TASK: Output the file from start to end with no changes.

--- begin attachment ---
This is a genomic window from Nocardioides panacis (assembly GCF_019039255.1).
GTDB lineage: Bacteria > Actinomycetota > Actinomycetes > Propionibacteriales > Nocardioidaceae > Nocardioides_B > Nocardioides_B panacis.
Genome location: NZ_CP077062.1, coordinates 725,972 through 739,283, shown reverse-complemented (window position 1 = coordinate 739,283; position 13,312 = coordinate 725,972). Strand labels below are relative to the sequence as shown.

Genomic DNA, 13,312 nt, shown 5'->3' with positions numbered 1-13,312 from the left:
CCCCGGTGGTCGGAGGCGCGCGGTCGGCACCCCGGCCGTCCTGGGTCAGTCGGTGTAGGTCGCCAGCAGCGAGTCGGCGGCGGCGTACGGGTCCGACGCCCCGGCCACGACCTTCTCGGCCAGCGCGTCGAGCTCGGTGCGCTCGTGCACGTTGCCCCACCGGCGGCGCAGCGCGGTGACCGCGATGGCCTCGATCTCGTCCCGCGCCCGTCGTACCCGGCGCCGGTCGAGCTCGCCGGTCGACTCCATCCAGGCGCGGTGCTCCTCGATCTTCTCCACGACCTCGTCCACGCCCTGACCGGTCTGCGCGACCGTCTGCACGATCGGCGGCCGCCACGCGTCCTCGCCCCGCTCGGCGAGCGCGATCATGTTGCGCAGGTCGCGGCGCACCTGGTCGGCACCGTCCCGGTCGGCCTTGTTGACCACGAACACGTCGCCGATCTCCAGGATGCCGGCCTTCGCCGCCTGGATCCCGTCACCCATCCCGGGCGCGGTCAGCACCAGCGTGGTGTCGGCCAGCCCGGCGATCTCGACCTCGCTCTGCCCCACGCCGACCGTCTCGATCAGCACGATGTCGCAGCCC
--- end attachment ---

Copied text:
This is a genomic window from Nocardioides panacis (assembly GCF_019039255.1).
GTDB lineage: Bacteria > Actinomycetota > Actinomycetes > Propionibacteriales > Nocardioidaceae > Nocardioides_B > Nocardioides_B panacis.
Genome location: NZ_CP077062.1, coordinates 725,972 through 739,283, shown reverse-complemented (window position 1 = coordinate 739,283; position 13,312 = coordinate 725,972). Strand labels below are relative to the sequence as shown.

Genomic DNA, 13,312 nt, shown 5'->3' with positions numbered 1-13,312 from the left:
CCCCGGTGGTCGGAGGCGCGCGGTCGGCACCCCGGCCGTCCTGGGTCAGTCGGTGTAGGTCGCCAGCAGCGAGTCGGCGGCGGCGTACGGGTCCGACGCCCCGGCCACGACCTTCTCGGCCAGCGCGTCGAGCTCGGTGCGCTCGTGCACGTTGCCCCACCGGCGGCGCAGCGCGGTGACCGCGATGGCCTCGATCTCGTCCCGCGCCCGTCGTACCCGGCGCCGGTCGAGCTCGCCGGTCGACTCCATCCAGGCGCGGTGCTCCTCGATCTTCTCCACGACCTCGTCCACGCCCTGACCGGTCTGCGCGACCGTCTGCACGATCGGCGGCCGCCACGCGTCCTCGCCCCGCTCGGCGAGCGCGATCATGTTGCGCAGGTCGCGGCGCACCTGGTCGGCACCGTCCCGGTCGGCCTTGTTGACCACGAACACGTCGCCGATCTCCAGGATGCCGGCCTTCGCCGCCTGGATCCCGTCACCCATCCCGGGCGCGGTCAGCACCAGCGTGGTGTCGGCCAGCCCGGCGATCTCGACCTCGCTCTGCCCCACGCCGACCGTCTCGATCAGCACGATGTCGCAGCCC